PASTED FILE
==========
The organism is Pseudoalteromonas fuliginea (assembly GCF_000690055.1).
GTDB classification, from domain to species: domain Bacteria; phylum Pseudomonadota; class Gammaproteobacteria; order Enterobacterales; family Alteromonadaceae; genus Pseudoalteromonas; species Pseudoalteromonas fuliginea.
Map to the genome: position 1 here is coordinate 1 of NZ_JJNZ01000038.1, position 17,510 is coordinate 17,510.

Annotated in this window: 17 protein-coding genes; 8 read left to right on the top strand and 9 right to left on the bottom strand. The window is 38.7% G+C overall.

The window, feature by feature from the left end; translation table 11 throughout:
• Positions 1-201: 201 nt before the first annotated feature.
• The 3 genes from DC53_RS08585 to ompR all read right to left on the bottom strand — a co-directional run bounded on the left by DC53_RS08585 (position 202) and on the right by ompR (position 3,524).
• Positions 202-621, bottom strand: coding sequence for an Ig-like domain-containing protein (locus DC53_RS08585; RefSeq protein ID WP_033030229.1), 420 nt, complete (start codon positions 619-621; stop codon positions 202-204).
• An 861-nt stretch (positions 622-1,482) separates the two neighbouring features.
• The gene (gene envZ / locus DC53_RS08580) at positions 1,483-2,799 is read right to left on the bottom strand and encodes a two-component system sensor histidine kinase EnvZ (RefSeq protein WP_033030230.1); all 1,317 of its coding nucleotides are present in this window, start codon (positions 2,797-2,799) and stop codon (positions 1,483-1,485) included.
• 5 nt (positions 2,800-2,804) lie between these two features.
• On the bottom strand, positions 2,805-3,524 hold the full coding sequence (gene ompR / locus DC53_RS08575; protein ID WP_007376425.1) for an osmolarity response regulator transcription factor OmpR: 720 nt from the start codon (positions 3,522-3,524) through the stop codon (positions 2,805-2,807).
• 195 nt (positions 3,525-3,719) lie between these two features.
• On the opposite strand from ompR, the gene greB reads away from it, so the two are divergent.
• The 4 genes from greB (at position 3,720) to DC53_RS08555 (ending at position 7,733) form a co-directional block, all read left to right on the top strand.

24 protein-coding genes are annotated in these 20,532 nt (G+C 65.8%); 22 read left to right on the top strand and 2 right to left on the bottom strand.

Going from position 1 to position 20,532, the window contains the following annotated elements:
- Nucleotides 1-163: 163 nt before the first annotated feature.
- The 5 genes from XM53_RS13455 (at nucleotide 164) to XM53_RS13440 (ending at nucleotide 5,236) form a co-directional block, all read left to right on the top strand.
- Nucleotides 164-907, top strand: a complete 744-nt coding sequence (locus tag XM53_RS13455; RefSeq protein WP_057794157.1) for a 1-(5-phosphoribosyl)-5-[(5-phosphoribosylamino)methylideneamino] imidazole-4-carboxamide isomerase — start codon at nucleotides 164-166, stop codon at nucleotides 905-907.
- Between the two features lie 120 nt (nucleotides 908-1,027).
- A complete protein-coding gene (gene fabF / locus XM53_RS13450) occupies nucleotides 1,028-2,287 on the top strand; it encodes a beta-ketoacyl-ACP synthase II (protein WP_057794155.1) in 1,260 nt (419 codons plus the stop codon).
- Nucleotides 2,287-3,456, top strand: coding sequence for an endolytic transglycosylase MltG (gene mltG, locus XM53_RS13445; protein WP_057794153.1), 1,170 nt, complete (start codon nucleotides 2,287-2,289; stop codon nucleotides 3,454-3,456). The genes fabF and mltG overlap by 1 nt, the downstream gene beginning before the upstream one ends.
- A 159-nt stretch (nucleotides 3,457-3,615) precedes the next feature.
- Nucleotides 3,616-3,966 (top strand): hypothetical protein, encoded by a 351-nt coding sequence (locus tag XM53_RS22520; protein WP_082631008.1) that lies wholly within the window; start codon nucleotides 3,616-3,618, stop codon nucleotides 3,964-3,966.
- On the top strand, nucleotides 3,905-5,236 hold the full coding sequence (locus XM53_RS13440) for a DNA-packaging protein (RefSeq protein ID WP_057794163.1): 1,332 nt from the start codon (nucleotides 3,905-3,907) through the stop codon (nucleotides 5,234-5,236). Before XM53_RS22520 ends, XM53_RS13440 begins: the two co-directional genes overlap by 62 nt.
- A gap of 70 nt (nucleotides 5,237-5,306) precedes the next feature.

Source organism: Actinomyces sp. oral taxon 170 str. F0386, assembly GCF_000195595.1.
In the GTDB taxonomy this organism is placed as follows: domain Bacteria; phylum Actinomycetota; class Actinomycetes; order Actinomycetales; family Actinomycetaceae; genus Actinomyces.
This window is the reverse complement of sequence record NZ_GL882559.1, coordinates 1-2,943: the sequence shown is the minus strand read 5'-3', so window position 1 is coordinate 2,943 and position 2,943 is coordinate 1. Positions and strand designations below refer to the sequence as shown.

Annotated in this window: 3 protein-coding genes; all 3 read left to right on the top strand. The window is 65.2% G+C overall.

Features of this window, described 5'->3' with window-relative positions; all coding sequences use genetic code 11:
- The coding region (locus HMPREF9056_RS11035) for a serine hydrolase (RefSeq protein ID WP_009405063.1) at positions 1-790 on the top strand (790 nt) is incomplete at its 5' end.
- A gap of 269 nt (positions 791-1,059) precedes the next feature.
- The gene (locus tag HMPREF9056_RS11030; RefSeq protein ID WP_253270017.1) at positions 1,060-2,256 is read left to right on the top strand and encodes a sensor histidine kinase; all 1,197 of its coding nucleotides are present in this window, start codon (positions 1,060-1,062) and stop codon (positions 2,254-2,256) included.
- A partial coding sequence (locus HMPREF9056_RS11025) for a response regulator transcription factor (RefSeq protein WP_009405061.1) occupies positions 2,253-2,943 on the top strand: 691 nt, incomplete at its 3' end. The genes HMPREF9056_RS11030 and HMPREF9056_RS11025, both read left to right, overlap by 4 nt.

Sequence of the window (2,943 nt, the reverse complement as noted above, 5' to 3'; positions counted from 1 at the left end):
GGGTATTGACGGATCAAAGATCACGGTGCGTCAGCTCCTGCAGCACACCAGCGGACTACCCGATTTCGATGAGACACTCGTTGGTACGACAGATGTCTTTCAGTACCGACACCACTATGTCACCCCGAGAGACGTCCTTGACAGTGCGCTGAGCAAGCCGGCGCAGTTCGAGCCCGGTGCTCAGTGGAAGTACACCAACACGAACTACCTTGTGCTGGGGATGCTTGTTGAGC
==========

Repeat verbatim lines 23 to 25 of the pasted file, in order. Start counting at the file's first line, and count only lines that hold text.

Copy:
- Nucleotides 2,287-3,456, top strand: coding sequence for an endolytic transglycosylase MltG (gene mltG, locus XM53_RS13445; protein WP_057794153.1), 1,170 nt, complete (start codon nucleotides 2,287-2,289; stop codon nucleotides 3,454-3,456). The genes fabF and mltG overlap by 1 nt, the downstream gene beginning before the upstream one ends.
- A 159-nt stretch (nucleotides 3,457-3,615) precedes the next feature.
- Nucleotides 3,616-3,966 (top strand): hypothetical protein, encoded by a 351-nt coding sequence (locus tag XM53_RS22520; protein WP_082631008.1) that lies wholly within the window; start codon nucleotides 3,616-3,618, stop codon nucleotides 3,964-3,966.